I recently checked out the Art Institute of Chicago’s latest exhibit–Impressionism, Fashion and Modernity–and was not disappointed. I’ve been to the Art Institute countless times but it was my first time that I queued in line. Like always, I used my student ID from undergrad to receive my gratis ticket with the title of my choice exhibit printed in bold. Ticket in hand, I met droves of people pondering where to go, asking questions of museum employees, and taking endless pictures–tourists!
Past the Grand Staircase and through the Alsdorf Galleries and into the Modern Wing, I came to the exhibit of my dreams–which arrived to Chicago last month following a showing at New York’s Metropolitan Museum of Art–and then frowned. “No photography.” I can never predict when photos at exhibits will be allowed. Though this exhibit is only for a limited time, so was the Picasso and Chicago exhibit, and pictures were allowed there. I captured a shot of the title wall before the exhibit entrance and walked into the art-filled rooms that followed.
I’ve been to Regenstein Hall so many times before, and on each occasion the rooms are redone with new colors and textures. Now, the walls have been painted in gray and maroon, and feature not only the usual descriptive texts accompanying the art but also quotes about style and fashion and the era (the mid-1860s to the mid-1880s). One remarkable quote addresses the transformative powers of clothing: “There are only two ways to be Parisienne: by birth or by dress.”
The exhibit features some of the greatest works of Impressionist painters; a number of paintings never before seen in America. Artists Claude Monet, Édouard Manet, Berthe Morisot, Georges Seurat, James Tissot and others have captured the “modern” fashion trends of the late 1800s on canvas. The works are accompanied by life-size period costumes that enriched the experience, including ball gowns, day dresses, men’s suits and dozens of accessories like gloves and shoes. Tissot’s painting “The Shop Girl” beckons, and upon turning the corner, the viewer is met with all the trappings of a hat and ribbon shop. The work reminds me of Coco Chanel and her first hat shop on the streets of Paris. I was mystified–I couldn’t get over the authenticity of the gowns, made from yards and yards of exquisite fabric.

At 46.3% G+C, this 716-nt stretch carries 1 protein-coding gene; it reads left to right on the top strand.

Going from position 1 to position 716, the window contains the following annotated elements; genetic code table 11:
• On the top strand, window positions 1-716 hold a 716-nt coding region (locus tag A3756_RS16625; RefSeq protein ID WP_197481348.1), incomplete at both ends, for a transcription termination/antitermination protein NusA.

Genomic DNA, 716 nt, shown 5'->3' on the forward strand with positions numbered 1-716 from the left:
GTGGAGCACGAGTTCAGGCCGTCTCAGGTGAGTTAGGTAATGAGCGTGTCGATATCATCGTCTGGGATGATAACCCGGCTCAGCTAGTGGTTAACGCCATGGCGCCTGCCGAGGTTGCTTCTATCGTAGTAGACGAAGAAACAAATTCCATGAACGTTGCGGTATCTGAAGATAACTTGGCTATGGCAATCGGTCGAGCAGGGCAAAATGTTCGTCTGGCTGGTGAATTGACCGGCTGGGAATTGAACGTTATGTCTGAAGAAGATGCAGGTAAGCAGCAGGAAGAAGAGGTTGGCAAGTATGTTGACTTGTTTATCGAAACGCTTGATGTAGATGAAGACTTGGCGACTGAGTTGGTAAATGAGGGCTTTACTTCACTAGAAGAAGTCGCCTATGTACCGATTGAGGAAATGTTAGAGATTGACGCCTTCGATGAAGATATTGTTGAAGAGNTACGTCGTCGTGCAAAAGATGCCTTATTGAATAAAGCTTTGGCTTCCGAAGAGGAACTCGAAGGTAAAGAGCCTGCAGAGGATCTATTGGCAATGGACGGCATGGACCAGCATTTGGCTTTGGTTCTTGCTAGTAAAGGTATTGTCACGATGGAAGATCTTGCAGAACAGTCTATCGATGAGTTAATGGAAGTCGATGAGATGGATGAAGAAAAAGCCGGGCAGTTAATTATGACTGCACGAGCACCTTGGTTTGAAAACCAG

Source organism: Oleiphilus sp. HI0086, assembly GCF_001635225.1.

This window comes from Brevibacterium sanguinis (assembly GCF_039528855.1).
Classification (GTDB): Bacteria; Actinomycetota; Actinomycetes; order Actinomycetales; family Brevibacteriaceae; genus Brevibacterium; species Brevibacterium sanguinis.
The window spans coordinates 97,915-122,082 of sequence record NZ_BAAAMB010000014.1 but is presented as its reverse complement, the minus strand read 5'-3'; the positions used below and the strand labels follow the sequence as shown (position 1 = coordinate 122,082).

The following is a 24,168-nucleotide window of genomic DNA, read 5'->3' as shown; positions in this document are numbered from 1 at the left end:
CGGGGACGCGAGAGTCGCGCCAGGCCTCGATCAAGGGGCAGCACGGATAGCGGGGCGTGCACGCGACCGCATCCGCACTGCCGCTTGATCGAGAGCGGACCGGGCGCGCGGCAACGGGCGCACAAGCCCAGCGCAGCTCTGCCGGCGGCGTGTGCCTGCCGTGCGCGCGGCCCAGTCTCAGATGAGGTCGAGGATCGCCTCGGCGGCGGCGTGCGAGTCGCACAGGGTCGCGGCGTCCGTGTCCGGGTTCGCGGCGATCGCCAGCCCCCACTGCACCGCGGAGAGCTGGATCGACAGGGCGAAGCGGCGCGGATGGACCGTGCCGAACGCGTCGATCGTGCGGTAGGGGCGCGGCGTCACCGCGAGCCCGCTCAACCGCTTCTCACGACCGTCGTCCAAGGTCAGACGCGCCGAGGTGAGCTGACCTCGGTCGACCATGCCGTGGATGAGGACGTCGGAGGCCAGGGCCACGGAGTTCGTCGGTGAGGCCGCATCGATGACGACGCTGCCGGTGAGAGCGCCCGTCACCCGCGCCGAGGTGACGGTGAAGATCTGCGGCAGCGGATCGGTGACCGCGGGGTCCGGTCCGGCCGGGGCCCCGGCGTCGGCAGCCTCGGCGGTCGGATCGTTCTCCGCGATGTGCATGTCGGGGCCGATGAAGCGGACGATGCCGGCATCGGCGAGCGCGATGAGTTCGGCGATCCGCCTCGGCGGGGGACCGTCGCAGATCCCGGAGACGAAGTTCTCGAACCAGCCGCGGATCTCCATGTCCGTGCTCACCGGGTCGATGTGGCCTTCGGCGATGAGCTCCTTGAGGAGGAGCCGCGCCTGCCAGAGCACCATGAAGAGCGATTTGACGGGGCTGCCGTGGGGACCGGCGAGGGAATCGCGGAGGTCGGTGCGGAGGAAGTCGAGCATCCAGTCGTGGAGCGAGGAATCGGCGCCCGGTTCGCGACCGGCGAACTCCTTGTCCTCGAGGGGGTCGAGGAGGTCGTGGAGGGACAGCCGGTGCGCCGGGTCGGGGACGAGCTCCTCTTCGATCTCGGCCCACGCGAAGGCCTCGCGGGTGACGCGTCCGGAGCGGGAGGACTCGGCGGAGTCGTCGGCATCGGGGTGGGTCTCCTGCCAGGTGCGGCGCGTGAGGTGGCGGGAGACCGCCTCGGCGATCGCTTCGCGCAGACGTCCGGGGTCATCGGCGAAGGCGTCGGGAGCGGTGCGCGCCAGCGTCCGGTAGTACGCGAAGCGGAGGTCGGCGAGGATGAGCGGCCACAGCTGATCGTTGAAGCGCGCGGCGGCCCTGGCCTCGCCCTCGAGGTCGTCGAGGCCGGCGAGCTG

While admiring Albert Bartholomé’s 1881 painting “In the Conservatory (Madame Bartholomé),” I could see the richness of her violet and white cotton gown with bows, dots and stripes in a 360-view. At one point during the exhibit, we entered a makeshift garden complete with garden sounds (think birds and tranquility), benches and a scenic scene painted on walls. And in the center of the faux grass grounds stood another lovely ball gown.
Upon reaching the end of the show, we entered a shop selling inspired hats and bonnets, and tons of goodies printed with the exhibit’s title and scenes and costumes from 19th century Paris. On our way out, we received exhibit-themed postcards and buttons.
While looking at the flyer and pamphlets, I noticed that the exhibit continues at Macy’s with an installation on the seventh floor. The installation features work by Designers in Residence from the Chicago Fashion Incubator, a year-long program created that offers six talents the supplies and space they need to launch careers in the industry. These designers, along with two alumni, created modern renditions of garments inspired by paintings from the exhibit. Fans of “Project Runway” may recognize one of the designers, Katelyn Pankoke, from last season and this season.